Surface Coating Technology Could Repel Ice, Graffiti & Contaminants

Published on: 2013/02/27 - in Featured Science & Tech

Queen’s University is developing a new technology that may result in a surface coating to repel water and oil based contaminants, ice, paint, and fingerprints.

Formulated by Chemistry researchers Guojun Liu and Dean Xiong, the coating could be used on a wide variety of surfaces including glass, metal, wood, ceramics, plastics and fibres.

The researchers and PARTEQ Innovations – the university’s technology transfer office created to commercialize Queen’s developed technologies – are working with Lorama Inc., a prominent manufacturer and supplier of unique additives to the paint and coatings industry, to develop the product for a range of uses that include anti-graffiti, anti-icing, and to resists fingerprint or other sources of surface smudging.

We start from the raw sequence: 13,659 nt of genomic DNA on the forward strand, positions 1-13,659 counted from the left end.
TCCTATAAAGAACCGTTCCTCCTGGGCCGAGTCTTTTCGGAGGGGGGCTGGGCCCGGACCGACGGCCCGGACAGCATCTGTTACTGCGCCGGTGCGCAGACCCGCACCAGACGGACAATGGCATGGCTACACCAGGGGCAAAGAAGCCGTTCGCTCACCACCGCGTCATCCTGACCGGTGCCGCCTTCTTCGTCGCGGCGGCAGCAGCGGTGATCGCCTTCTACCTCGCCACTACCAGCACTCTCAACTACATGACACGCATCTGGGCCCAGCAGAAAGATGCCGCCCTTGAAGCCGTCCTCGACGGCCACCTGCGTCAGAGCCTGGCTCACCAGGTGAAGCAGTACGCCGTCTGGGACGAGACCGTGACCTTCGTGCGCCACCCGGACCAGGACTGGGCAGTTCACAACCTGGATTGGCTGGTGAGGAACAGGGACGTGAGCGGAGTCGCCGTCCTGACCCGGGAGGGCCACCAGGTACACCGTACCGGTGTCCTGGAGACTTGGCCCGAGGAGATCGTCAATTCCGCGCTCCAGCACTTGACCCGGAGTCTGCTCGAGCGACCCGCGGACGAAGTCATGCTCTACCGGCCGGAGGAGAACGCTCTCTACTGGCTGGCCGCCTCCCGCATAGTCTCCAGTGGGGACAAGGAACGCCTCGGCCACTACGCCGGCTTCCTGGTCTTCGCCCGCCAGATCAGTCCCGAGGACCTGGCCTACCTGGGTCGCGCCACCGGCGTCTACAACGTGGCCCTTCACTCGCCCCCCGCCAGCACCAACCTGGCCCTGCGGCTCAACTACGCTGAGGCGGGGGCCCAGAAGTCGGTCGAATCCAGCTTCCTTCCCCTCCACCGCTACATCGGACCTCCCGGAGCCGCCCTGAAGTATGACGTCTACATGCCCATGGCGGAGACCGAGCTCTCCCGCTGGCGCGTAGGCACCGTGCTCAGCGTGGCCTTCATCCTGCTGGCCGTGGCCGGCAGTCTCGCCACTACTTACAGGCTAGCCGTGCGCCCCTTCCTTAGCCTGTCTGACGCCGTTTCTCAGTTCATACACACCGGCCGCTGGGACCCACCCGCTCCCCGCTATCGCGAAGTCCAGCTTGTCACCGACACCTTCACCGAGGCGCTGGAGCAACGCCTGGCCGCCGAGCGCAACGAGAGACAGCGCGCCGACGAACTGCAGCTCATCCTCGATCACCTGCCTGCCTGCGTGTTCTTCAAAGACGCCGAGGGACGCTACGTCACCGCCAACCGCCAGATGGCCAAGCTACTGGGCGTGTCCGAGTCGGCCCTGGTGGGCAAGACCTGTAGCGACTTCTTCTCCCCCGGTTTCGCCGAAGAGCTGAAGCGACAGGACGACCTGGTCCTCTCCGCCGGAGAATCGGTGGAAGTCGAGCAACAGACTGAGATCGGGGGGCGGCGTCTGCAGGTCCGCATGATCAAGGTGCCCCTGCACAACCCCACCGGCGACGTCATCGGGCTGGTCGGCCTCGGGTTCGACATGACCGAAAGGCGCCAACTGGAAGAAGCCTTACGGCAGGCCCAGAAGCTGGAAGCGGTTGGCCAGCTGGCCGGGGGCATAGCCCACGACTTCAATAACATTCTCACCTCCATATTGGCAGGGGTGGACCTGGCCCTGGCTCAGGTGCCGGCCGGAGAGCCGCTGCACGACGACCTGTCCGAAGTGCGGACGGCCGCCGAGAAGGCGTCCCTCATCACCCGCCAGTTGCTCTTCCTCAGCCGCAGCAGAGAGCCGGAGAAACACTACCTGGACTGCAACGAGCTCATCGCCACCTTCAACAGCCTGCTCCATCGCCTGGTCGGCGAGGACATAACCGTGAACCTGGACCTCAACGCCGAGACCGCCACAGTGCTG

“Our discovery was inspired by the lotus leaf, which has given us a wonderful example of a self-cleaning system, designed by nature,” said Dr. Liu, a Tier 1 Canada Research Chair in Materials Science and an award-winning researcher, in a university release.

The collaboration between Lorama Inc. and Queen’s University is supported by Ontario Centres of Excellence (OCE), which is investing another $200,000 in development funding in addition to the initial investment of $25,000. with an additional $200,000 in development funding.

According to its website, “PARTEQ Innovations was founded in 1987 by Queen’s University at Kingston, Ontario, Canada to commercialize intellectual property (e.g. inventions) arising from university-generated research.

A not-for-profit organization, PARTEQ provides institutional researchers with the business, intellectual property, and financial expertise that is needed to advance their discoveries to the public, while returning the proceeds from those activities to researchers and their institutions.”


Photo source: Phillip Pessar (cc) – “Cleaning Graffiti Downtown Miami